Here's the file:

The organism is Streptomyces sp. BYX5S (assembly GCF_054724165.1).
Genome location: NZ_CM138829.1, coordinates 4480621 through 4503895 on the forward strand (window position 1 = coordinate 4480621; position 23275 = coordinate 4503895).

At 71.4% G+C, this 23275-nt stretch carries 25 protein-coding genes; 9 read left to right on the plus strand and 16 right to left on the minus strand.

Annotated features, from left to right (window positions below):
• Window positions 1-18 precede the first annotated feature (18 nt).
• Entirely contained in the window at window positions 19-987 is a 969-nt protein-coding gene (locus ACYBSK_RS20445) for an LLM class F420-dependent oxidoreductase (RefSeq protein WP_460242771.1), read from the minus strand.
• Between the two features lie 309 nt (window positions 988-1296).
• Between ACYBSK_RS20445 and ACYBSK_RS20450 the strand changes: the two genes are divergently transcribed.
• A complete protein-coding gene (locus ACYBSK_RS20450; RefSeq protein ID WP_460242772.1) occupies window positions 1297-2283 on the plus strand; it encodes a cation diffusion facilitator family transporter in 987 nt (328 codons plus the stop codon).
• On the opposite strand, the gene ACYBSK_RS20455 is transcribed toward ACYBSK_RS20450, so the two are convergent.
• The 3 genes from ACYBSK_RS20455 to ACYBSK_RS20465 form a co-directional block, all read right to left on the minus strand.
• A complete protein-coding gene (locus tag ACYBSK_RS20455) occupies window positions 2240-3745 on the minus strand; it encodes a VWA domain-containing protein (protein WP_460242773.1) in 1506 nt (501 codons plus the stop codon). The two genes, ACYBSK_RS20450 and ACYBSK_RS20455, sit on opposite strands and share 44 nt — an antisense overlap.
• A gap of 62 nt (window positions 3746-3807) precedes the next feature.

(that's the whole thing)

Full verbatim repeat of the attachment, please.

The organism is Streptomyces sp. BYX5S (assembly GCF_054724165.1).
Genome location: NZ_CM138829.1, coordinates 4480621 through 4503895 on the forward strand (window position 1 = coordinate 4480621; position 23275 = coordinate 4503895).

At 71.4% G+C, this 23275-nt stretch carries 25 protein-coding genes; 9 read left to right on the plus strand and 16 right to left on the minus strand.

Annotated features, from left to right (window positions below):
• Window positions 1-18 precede the first annotated feature (18 nt).
• Entirely contained in the window at window positions 19-987 is a 969-nt protein-coding gene (locus ACYBSK_RS20445) for an LLM class F420-dependent oxidoreductase (RefSeq protein WP_460242771.1), read from the minus strand.
• Between the two features lie 309 nt (window positions 988-1296).
• Between ACYBSK_RS20445 and ACYBSK_RS20450 the strand changes: the two genes are divergently transcribed.
• A complete protein-coding gene (locus ACYBSK_RS20450; RefSeq protein ID WP_460242772.1) occupies window positions 1297-2283 on the plus strand; it encodes a cation diffusion facilitator family transporter in 987 nt (328 codons plus the stop codon).
• On the opposite strand, the gene ACYBSK_RS20455 is transcribed toward ACYBSK_RS20450, so the two are convergent.
• The 3 genes from ACYBSK_RS20455 to ACYBSK_RS20465 form a co-directional block, all read right to left on the minus strand.
• A complete protein-coding gene (locus tag ACYBSK_RS20455) occupies window positions 2240-3745 on the minus strand; it encodes a VWA domain-containing protein (protein WP_460242773.1) in 1506 nt (501 codons plus the stop codon). The two genes, ACYBSK_RS20450 and ACYBSK_RS20455, sit on opposite strands and share 44 nt — an antisense overlap.
• A gap of 62 nt (window positions 3746-3807) precedes the next feature.